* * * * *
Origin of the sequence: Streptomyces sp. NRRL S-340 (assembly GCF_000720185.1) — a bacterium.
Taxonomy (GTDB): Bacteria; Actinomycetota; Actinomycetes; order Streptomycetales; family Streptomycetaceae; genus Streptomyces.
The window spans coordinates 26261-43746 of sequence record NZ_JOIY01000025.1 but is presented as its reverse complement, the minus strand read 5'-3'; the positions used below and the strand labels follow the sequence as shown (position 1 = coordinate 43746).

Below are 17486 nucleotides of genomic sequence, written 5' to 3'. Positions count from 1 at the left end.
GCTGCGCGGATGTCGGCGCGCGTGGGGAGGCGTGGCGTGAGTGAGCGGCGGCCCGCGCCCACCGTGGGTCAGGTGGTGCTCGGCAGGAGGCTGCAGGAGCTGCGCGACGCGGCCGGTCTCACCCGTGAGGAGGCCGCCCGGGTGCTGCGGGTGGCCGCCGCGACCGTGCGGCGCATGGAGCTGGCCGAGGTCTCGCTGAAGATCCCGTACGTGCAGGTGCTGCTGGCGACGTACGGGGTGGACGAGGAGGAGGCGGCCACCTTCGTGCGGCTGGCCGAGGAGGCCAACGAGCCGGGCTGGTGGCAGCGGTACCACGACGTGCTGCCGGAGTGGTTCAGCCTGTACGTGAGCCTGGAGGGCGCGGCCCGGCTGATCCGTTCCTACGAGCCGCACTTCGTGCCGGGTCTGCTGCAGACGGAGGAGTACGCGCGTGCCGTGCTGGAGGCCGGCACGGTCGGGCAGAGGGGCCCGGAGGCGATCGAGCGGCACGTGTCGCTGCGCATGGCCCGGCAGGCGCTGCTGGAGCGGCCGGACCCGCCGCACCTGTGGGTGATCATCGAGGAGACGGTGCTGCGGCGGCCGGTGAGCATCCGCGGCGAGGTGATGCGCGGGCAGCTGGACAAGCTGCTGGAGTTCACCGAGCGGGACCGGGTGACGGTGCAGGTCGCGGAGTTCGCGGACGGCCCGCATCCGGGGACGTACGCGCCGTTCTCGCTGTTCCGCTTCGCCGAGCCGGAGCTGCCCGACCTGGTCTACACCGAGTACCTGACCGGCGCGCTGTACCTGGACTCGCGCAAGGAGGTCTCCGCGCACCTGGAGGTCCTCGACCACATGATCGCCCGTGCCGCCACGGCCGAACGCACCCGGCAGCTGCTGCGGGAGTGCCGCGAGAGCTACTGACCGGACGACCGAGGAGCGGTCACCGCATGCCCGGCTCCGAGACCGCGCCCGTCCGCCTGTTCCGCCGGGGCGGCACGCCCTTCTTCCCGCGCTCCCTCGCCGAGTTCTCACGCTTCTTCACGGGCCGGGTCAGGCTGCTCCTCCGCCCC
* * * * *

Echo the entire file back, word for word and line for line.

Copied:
Origin of the sequence: Streptomyces sp. NRRL S-340 (assembly GCF_000720185.1) — a bacterium.
Taxonomy (GTDB): Bacteria; Actinomycetota; Actinomycetes; order Streptomycetales; family Streptomycetaceae; genus Streptomyces.
The window spans coordinates 26261-43746 of sequence record NZ_JOIY01000025.1 but is presented as its reverse complement, the minus strand read 5'-3'; the positions used below and the strand labels follow the sequence as shown (position 1 = coordinate 43746).

Below are 17486 nucleotides of genomic sequence, written 5' to 3'. Positions count from 1 at the left end.
GCTGCGCGGATGTCGGCGCGCGTGGGGAGGCGTGGCGTGAGTGAGCGGCGGCCCGCGCCCACCGTGGGTCAGGTGGTGCTCGGCAGGAGGCTGCAGGAGCTGCGCGACGCGGCCGGTCTCACCCGTGAGGAGGCCGCCCGGGTGCTGCGGGTGGCCGCCGCGACCGTGCGGCGCATGGAGCTGGCCGAGGTCTCGCTGAAGATCCCGTACGTGCAGGTGCTGCTGGCGACGTACGGGGTGGACGAGGAGGAGGCGGCCACCTTCGTGCGGCTGGCCGAGGAGGCCAACGAGCCGGGCTGGTGGCAGCGGTACCACGACGTGCTGCCGGAGTGGTTCAGCCTGTACGTGAGCCTGGAGGGCGCGGCCCGGCTGATCCGTTCCTACGAGCCGCACTTCGTGCCGGGTCTGCTGCAGACGGAGGAGTACGCGCGTGCCGTGCTGGAGGCCGGCACGGTCGGGCAGAGGGGCCCGGAGGCGATCGAGCGGCACGTGTCGCTGCGCATGGCCCGGCAGGCGCTGCTGGAGCGGCCGGACCCGCCGCACCTGTGGGTGATCATCGAGGAGACGGTGCTGCGGCGGCCGGTGAGCATCCGCGGCGAGGTGATGCGCGGGCAGCTGGACAAGCTGCTGGAGTTCACCGAGCGGGACCGGGTGACGGTGCAGGTCGCGGAGTTCGCGGACGGCCCGCATCCGGGGACGTACGCGCCGTTCTCGCTGTTCCGCTTCGCCGAGCCGGAGCTGCCCGACCTGGTCTACACCGAGTACCTGACCGGCGCGCTGTACCTGGACTCGCGCAAGGAGGTCTCCGCGCACCTGGAGGTCCTCGACCACATGATCGCCCGTGCCGCCACGGCCGAACGCACCCGGCAGCTGCTGCGGGAGTGCCGCGAGAGCTACTGACCGGACGACCGAGGAGCGGTCACCGCATGCCCGGCTCCGAGACCGCGCCCGTCCGCCTGTTCCGCCGGGGCGGCACGCCCTTCTTCCCGCGCTCCCTCGCCGAGTTCTCACGCTTCTTCACGGGCCGGGTCAGGCTGCTCCTCCGCCCC